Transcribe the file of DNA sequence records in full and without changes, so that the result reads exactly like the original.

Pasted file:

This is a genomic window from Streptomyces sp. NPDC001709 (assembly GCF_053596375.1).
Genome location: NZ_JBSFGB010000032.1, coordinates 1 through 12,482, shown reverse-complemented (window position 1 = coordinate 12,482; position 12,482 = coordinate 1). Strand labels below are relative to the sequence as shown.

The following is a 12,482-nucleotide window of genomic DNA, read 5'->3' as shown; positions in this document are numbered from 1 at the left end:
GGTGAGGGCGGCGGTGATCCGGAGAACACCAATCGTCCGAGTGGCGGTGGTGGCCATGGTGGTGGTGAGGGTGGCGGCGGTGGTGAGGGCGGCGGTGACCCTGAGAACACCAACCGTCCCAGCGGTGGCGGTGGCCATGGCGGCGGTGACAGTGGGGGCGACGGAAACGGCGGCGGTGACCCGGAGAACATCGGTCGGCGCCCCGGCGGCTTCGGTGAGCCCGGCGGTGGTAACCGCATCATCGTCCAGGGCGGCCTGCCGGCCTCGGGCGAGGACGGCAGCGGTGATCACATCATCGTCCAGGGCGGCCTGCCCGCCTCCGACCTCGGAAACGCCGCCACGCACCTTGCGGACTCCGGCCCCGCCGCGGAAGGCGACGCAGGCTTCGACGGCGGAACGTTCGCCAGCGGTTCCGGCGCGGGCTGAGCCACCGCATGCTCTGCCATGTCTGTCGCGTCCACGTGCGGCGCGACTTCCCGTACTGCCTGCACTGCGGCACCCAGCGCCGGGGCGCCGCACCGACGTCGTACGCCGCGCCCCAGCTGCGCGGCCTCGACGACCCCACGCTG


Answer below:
This is a genomic window from Streptomyces sp. NPDC001709 (assembly GCF_053596375.1).
Genome location: NZ_JBSFGB010000032.1, coordinates 1 through 12,482, shown reverse-complemented (window position 1 = coordinate 12,482; position 12,482 = coordinate 1). Strand labels below are relative to the sequence as shown.

The following is a 12,482-nucleotide window of genomic DNA, read 5'->3' as shown; positions in this document are numbered from 1 at the left end:
GGTGAGGGCGGCGGTGATCCGGAGAACACCAATCGTCCGAGTGGCGGTGGTGGCCATGGTGGTGGTGAGGGTGGCGGCGGTGGTGAGGGCGGCGGTGACCCTGAGAACACCAACCGTCCCAGCGGTGGCGGTGGCCATGGCGGCGGTGACAGTGGGGGCGACGGAAACGGCGGCGGTGACCCGGAGAACATCGGTCGGCGCCCCGGCGGCTTCGGTGAGCCCGGCGGTGGTAACCGCATCATCGTCCAGGGCGGCCTGCCGGCCTCGGGCGAGGACGGCAGCGGTGATCACATCATCGTCCAGGGCGGCCTGCCCGCCTCCGACCTCGGAAACGCCGCCACGCACCTTGCGGACTCCGGCCCCGCCGCGGAAGGCGACGCAGGCTTCGACGGCGGAACGTTCGCCAGCGGTTCCGGCGCGGGCTGAGCCACCGCATGCTCTGCCATGTCTGTCGCGTCCACGTGCGGCGCGACTTCCCGTACTGCCTGCACTGCGGCACCCAGCGCCGGGGCGCCGCACCGACGTCGTACGCCGCGCCCCAGCTGCGCGGCCTCGACGACCCCACGCTG